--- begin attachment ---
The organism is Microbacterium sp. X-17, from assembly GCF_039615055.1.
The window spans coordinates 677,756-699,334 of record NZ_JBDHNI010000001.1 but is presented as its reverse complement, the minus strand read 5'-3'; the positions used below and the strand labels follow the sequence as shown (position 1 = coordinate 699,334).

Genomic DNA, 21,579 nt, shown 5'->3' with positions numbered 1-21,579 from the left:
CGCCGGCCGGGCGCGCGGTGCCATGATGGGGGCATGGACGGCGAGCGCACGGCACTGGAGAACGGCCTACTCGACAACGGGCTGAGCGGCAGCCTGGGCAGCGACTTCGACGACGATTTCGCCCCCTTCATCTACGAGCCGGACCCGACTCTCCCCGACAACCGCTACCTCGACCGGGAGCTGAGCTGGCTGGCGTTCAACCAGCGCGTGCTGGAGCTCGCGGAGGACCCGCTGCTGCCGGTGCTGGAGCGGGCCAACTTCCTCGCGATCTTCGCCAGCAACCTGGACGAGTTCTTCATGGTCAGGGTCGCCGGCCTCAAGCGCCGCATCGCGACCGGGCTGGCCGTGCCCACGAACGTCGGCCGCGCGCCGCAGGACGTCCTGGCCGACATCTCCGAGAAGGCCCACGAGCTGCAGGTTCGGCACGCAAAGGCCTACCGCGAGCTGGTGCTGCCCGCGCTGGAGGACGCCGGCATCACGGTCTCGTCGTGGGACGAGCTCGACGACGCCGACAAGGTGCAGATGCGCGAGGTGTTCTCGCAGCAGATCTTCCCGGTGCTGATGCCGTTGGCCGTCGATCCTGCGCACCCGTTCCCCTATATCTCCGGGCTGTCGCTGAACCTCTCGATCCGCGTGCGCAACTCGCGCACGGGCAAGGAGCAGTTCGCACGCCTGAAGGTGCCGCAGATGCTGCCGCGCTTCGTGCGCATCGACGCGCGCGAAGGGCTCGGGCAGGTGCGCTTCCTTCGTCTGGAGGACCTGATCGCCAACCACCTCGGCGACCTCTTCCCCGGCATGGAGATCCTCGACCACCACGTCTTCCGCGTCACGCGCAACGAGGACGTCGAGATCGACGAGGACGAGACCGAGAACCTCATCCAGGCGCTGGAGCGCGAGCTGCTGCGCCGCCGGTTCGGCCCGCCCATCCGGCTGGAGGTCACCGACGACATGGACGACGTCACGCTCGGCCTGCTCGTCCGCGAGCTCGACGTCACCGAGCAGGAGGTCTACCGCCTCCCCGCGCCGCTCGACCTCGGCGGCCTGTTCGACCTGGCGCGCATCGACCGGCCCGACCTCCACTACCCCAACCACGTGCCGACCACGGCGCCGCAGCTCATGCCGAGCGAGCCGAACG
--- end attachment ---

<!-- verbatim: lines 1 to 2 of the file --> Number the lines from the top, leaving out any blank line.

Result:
The organism is Microbacterium sp. X-17, from assembly GCF_039615055.1.
The window spans coordinates 677,756-699,334 of record NZ_JBDHNI010000001.1 but is presented as its reverse complement, the minus strand read 5'-3'; the positions used below and the strand labels follow the sequence as shown (position 1 = coordinate 699,334).